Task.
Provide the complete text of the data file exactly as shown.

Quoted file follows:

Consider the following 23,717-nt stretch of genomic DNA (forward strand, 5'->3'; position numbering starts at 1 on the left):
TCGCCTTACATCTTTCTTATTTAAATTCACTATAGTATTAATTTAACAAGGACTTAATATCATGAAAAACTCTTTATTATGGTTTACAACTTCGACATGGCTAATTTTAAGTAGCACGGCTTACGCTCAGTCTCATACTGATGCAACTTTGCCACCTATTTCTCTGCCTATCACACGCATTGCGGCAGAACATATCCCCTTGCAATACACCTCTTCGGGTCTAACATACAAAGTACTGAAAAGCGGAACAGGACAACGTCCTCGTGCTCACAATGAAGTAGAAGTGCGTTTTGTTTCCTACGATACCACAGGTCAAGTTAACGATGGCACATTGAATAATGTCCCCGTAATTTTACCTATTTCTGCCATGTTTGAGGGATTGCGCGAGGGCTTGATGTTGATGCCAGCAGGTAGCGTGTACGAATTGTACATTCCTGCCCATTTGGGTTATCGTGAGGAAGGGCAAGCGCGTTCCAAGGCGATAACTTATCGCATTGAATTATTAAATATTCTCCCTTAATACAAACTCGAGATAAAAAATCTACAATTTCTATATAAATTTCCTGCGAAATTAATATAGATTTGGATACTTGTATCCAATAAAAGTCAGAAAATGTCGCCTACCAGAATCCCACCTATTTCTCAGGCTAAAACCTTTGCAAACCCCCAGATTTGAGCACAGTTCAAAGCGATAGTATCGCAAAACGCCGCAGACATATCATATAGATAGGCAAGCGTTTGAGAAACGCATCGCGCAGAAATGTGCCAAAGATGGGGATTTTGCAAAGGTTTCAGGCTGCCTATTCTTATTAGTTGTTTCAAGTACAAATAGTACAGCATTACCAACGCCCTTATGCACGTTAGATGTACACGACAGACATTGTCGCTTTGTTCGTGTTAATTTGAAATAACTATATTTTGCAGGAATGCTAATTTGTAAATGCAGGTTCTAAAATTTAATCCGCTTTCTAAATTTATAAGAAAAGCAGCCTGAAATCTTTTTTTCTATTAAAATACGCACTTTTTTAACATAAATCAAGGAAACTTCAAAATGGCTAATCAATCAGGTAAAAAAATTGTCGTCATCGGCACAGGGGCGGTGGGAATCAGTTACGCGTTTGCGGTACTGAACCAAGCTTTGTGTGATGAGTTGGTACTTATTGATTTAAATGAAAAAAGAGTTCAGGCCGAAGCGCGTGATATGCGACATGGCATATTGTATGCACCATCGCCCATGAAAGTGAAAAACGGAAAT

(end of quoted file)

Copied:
Consider the following 23,717-nt stretch of genomic DNA (forward strand, 5'->3'; position numbering starts at 1 on the left):
TCGCCTTACATCTTTCTTATTTAAATTCACTATAGTATTAATTTAACAAGGACTTAATATCATGAAAAACTCTTTATTATGGTTTACAACTTCGACATGGCTAATTTTAAGTAGCACGGCTTACGCTCAGTCTCATACTGATGCAACTTTGCCACCTATTTCTCTGCCTATCACACGCATTGCGGCAGAACATATCCCCTTGCAATACACCTCTTCGGGTCTAACATACAAAGTACTGAAAAGCGGAACAGGACAACGTCCTCGTGCTCACAATGAAGTAGAAGTGCGTTTTGTTTCCTACGATACCACAGGTCAAGTTAACGATGGCACATTGAATAATGTCCCCGTAATTTTACCTATTTCTGCCATGTTTGAGGGATTGCGCGAGGGCTTGATGTTGATGCCAGCAGGTAGCGTGTACGAATTGTACATTCCTGCCCATTTGGGTTATCGTGAGGAAGGGCAAGCGCGTTCCAAGGCGATAACTTATCGCATTGAATTATTAAATATTCTCCCTTAATACAAACTCGAGATAAAAAATCTACAATTTCTATATAAATTTCCTGCGAAATTAATATAGATTTGGATACTTGTATCCAATAAAAGTCAGAAAATGTCGCCTACCAGAATCCCACCTATTTCTCAGGCTAAAACCTTTGCAAACCCCCAGATTTGAGCACAGTTCAAAGCGATAGTATCGCAAAACGCCGCAGACATATCATATAGATAGGCAAGCGTTTGAGAAACGCATCGCGCAGAAATGTGCCAAAGATGGGGATTTTGCAAAGGTTTCAGGCTGCCTATTCTTATTAGTTGTTTCAAGTACAAATAGTACAGCATTACCAACGCCCTTATGCACGTTAGATGTACACGACAGACATTGTCGCTTTGTTCGTGTTAATTTGAAATAACTATATTTTGCAGGAATGCTAATTTGTAAATGCAGGTTCTAAAATTTAATCCGCTTTCTAAATTTATAAGAAAAGCAGCCTGAAATCTTTTTTTCTATTAAAATACGCACTTTTTTAACATAAATCAAGGAAACTTCAAAATGGCTAATCAATCAGGTAAAAAAATTGTCGTCATCGGCACAGGGGCGGTGGGAATCAGTTACGCGTTTGCGGTACTGAACCAAGCTTTGTGTGATGAGTTGGTACTTATTGATTTAAATGAAAAAAGAGTTCAGGCCGAAGCGCGTGATATGCGACATGGCATATTGTATGCACCATCGCCCATGAAAGTGAAAAACGGAAAT